Thanks Nemo. I've been accused of being a fence sitter often myself. When Marcello asked me what my position on Psi was at the start of our correspondence I told him that, given that he had been accused of being a 'wet skeptic', he could regard me as being a 'dry believer'.

I've often struggled to explain my position to those firmly encamped on one side or the other - and to myself, at times. But I'd have to say, reading that quote, that it resonates quite strongly with me. I've drawn fire from both sides on occasions and I have to admit that, sometimes, that has caused me quite a bit of amusement. It's almost like being a kid at school and people getting offended because you won't join their gang.

At the end of the day I think that, sometimes, the fence is the only honourable place to be if you're genuinely attempting to get at the truth. If the truth is that you don't actually know - then it's best to embrace that as being the truth, rather than just making something up, or buying into someone else's fantasy.

I'll download out that article and run it through GT. If any of it looks a bit odd, then I know a few native German speakers who can help out.

George Hansen has thankfully made the old issues of Zetetic Scholar available online (from 1978 through to '87), and thus accessible to a new generation of those interested in the controversies surrounding psi and Fortean phenomena. And one realizes, perusing these old ZS issues, just how valuable, original and balanced Truzzi's scholarship and editorializing was. The Zetetic Scholar has simply been irreplaceable, I can't think of any journal today that truly resembles it. Perhaps the closest publication today to the ZS is the SSE's Journal of Scientific Exploration, but really they are very different in style and character.

I was going to say that many of the arch pseudo-skeptics today such as Dawkins, Shermer and Randi are reacting to unpleasant experiences with organized religion, but that has been pointed out in the above commentary already. When Randi came out of the closet, it did occur to me that the prejudice against homosexuals that is unfortunately experienced by many in the Church's fold, could well have been something he was reacting to.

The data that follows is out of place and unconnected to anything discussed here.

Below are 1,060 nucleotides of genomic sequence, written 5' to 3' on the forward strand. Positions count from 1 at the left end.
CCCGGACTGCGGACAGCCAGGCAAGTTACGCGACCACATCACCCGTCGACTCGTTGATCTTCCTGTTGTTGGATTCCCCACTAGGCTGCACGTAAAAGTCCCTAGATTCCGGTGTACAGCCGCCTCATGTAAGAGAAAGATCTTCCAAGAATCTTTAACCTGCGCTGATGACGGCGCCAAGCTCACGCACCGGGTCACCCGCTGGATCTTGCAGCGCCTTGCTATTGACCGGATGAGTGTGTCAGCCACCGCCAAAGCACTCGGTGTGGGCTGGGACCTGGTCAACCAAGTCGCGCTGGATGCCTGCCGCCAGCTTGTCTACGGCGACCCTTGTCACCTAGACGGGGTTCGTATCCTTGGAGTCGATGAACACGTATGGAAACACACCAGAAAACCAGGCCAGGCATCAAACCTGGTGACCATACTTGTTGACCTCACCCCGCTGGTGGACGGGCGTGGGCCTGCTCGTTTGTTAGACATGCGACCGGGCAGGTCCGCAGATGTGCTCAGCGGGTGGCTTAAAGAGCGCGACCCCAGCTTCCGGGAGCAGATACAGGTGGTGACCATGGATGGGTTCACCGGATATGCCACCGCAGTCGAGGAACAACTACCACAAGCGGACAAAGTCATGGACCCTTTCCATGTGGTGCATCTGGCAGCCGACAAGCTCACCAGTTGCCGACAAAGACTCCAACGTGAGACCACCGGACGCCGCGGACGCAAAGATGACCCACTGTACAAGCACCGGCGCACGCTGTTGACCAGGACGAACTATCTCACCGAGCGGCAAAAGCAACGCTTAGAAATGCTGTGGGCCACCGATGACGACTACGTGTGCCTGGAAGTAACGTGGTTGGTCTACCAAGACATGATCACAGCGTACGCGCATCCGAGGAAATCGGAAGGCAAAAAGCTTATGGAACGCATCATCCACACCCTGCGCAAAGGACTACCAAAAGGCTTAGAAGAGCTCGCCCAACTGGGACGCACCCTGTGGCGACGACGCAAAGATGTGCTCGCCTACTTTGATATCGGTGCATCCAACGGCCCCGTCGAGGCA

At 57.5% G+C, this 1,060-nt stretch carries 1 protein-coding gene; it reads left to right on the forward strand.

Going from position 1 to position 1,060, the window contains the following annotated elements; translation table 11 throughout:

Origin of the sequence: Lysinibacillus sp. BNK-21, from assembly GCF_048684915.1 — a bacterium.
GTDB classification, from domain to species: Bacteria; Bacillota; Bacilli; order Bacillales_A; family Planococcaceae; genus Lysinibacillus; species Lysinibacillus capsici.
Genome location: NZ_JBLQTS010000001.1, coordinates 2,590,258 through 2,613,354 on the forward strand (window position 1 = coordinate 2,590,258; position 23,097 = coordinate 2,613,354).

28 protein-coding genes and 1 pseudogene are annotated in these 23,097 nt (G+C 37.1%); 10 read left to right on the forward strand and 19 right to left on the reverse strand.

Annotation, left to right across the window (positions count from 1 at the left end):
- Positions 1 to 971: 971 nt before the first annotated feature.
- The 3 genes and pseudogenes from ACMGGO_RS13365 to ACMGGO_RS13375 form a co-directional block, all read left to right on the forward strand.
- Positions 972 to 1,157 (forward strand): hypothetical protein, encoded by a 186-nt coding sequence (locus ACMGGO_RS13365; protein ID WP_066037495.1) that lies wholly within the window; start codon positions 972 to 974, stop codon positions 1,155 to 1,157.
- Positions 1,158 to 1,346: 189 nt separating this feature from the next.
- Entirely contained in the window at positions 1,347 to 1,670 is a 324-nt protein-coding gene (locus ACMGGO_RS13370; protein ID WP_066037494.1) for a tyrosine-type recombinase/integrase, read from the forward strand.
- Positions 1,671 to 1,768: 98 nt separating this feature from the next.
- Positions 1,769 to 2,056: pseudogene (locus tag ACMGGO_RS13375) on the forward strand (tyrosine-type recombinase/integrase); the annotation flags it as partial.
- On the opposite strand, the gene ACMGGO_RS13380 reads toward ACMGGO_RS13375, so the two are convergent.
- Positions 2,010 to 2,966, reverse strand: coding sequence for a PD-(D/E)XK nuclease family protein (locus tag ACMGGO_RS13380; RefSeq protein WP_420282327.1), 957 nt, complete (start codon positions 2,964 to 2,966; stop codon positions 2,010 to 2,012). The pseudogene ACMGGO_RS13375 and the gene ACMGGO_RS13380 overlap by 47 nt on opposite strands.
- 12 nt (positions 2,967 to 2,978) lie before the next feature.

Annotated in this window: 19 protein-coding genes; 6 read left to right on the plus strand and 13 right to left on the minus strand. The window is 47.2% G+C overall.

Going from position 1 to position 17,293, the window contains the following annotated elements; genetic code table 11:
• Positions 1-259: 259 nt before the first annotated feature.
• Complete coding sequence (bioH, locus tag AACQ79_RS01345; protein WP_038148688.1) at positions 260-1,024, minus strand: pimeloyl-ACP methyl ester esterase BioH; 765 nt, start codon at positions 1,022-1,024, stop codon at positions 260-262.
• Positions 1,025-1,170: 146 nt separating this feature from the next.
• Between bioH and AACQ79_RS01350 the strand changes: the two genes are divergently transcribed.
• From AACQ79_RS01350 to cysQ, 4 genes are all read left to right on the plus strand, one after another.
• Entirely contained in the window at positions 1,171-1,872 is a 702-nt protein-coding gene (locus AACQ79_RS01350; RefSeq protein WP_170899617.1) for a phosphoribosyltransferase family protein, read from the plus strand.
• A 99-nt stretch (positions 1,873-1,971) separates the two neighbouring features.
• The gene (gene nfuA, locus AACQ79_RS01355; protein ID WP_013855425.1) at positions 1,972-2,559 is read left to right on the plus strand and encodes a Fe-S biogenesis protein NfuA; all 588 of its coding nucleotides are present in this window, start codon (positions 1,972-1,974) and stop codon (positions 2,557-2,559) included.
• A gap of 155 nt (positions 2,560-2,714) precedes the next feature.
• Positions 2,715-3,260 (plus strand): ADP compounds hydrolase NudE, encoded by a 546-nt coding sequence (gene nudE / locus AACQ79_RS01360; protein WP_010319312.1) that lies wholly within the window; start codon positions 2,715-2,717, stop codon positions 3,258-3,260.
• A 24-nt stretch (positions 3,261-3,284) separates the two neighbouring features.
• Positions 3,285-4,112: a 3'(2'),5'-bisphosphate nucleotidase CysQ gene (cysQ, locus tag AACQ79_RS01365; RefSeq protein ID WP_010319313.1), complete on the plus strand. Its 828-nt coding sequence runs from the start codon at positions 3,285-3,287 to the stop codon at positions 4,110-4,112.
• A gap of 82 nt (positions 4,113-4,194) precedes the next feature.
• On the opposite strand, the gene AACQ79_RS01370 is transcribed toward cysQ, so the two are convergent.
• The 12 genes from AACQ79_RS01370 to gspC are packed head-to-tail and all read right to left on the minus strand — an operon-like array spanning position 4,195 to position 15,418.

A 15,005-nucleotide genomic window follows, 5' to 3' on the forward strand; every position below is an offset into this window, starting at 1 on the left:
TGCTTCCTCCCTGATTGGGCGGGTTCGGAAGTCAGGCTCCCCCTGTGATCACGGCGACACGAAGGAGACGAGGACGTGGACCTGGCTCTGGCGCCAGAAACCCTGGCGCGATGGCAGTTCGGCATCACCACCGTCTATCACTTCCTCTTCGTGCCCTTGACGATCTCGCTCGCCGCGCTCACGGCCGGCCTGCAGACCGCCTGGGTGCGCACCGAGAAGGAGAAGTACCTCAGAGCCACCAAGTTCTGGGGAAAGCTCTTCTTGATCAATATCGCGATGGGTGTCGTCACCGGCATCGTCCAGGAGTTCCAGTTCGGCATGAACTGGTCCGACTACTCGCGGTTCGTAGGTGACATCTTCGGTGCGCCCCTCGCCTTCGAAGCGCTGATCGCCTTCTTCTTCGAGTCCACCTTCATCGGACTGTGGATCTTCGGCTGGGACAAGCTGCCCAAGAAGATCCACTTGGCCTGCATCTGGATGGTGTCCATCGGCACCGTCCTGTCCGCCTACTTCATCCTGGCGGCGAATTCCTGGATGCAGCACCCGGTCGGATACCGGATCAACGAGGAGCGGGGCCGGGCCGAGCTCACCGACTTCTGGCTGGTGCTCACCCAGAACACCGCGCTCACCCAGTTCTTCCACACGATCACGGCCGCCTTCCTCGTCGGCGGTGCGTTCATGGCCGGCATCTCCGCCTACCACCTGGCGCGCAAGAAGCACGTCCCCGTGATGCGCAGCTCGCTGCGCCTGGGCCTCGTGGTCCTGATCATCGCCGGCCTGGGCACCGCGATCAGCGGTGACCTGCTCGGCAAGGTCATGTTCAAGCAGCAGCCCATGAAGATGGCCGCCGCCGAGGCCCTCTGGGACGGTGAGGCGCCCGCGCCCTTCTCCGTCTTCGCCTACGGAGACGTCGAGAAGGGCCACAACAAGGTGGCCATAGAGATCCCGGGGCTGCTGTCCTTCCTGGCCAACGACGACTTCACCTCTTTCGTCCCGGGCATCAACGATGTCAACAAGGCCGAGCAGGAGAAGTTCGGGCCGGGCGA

It's a case of throwing the baby out with the bathwater. This does tend to be all too human, namely a black and white thinking. An 'us vs them' mindset that admits of no nuance, gray areas and ambiguity. One sees it in politics most obviously, but it is there of course in numerous scientific controversies and debates. Truzzi was a rare exception, genuinely skeptical and genuinely fair.

Thanks Lawrence. Thank goodness for George P, the internet and high-speed broadband eh?

I had to go all the way to Cambridge University Library to dig out back-issues of ZS from the SPR archives and photo-copy them, before Guy Lyon Playfair put me in touch with Marcello. I share your sentiments. I was looking at lots of old copies of SI at the same time, and the contrast between the two publications was pretty jaw-dropping. 'Bathos' is the word that springs to mind.

as a relative newcomer to the debates/politics surrounding psi & skepticism (but a long-time doubter/anomalist)i find the personal information shared right here invaluable.

my initial forays into this arena brought me to truzzis ideas via george hansen and i find the trait of sympathy to both/all sides admirable. having recently finished hansens trickster book, i was pleased to find articulated my own liminal position. since i was a teen i always said i have a breast pocket full of doubt, ready for all occasions.

steve,
you mention playfair. in his article 'how csicop lost the 30 yr war', he teasingly references some obscure document re: aha and it's anti paranormalist agenda.
would you (or anyone here, for that matter) happen to know if there is anymore of this document available besides the first page scanned and inserted into that article ?
it looks like delicious reading.

thanks
billy

btw, "worldview bed-wetting" = amazing phrase !

The more I read and hear about Marcello Truzzi, the more I admire him. It must have taken a lot of bravery and strength of character to stand up to his fellow CSICOPers like that and advocate fairness, objectivity and genuine scepticism. Sadly, he was fighting a losing battle.

It seems he was treated pretty shabbily by some of the other members of CSICOP whilst there. They seemed to view him as an enemy in some ways. Guy Lyon Playfair wrote on 'Skeptical Investigations' that some of them even suggested that Truzzi might be a "closet occultist." Ha!

Some pertinent quotations from Truzzi:

"The problem with CSICOP is that it has made debunking more important than impartial inquiry."

"“You asked me if CSICOP really does block inquiry. I very much think it has and still does. This to me is the main objection I have to so much CSICOP does and the way they do it, by acting not as mere attorneys for the orthodox but also pretending to be judge and jury for science.”

Truzzi is to be commended for his honesty and integrity.

Yes Michelle. He certainly was treated pretty shabbily. But as I remarked to Rob, when we were discussing this a couple of weeks ago, I never detected the slightest bit of bitterness in Truzzi's general writings (or his personal communications with me) towards his former colleagues. I'm not sure I would have found maintaining that attitude possible under similar circumstances.

I have to say though, that I have a sneaking suspicion that Truzzi's attitude could prevail in the end. Maybe not within the skeptic movement itself, though. It could be too late for that. But in a wider social sense, on all sides, in the longer term. That's my hope anyway.

Billy: I think I know the piece you're referring to. I'll try and find out. Ah yes - the dreaded damp patch that underlies all extremism. It usually goes hand in hand with red-faced verbal incontinence during the waking hours ;)